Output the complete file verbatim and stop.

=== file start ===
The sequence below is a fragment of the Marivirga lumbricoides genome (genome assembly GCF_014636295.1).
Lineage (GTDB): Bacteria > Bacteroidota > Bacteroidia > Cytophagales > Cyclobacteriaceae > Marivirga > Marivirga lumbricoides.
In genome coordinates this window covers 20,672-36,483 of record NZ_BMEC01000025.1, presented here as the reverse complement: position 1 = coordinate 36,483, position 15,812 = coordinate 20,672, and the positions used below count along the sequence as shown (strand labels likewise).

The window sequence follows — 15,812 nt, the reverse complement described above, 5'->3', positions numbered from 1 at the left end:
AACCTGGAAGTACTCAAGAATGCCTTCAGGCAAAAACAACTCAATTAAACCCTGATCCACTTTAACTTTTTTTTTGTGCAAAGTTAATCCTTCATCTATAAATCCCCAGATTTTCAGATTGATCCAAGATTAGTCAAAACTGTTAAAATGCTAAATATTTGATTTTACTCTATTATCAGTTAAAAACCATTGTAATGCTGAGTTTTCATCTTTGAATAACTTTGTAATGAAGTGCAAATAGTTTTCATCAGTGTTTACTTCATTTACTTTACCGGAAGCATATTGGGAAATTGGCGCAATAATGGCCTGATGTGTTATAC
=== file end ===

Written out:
The sequence below is a fragment of the Marivirga lumbricoides genome (genome assembly GCF_014636295.1).
Lineage (GTDB): Bacteria > Bacteroidota > Bacteroidia > Cytophagales > Cyclobacteriaceae > Marivirga > Marivirga lumbricoides.
In genome coordinates this window covers 20,672-36,483 of record NZ_BMEC01000025.1, presented here as the reverse complement: position 1 = coordinate 36,483, position 15,812 = coordinate 20,672, and the positions used below count along the sequence as shown (strand labels likewise).

The window sequence follows — 15,812 nt, the reverse complement described above, 5'->3', positions numbered from 1 at the left end:
AACCTGGAAGTACTCAAGAATGCCTTCAGGCAAAAACAACTCAATTAAACCCTGATCCACTTTAACTTTTTTTTTGTGCAAAGTTAATCCTTCATCTATAAATCCCCAGATTTTCAGATTGATCCAAGATTAGTCAAAACTGTTAAAATGCTAAATATTTGATTTTACTCTATTATCAGTTAAAAACCATTGTAATGCTGAGTTTTCATCTTTGAATAACTTTGTAATGAAGTGCAAATAGTTTTCATCAGTGTTTACTTCATTTACTTTACCGGAAGCATATTGGGAAATTGGCGCAATAATGGCCTGATGTGTTATAC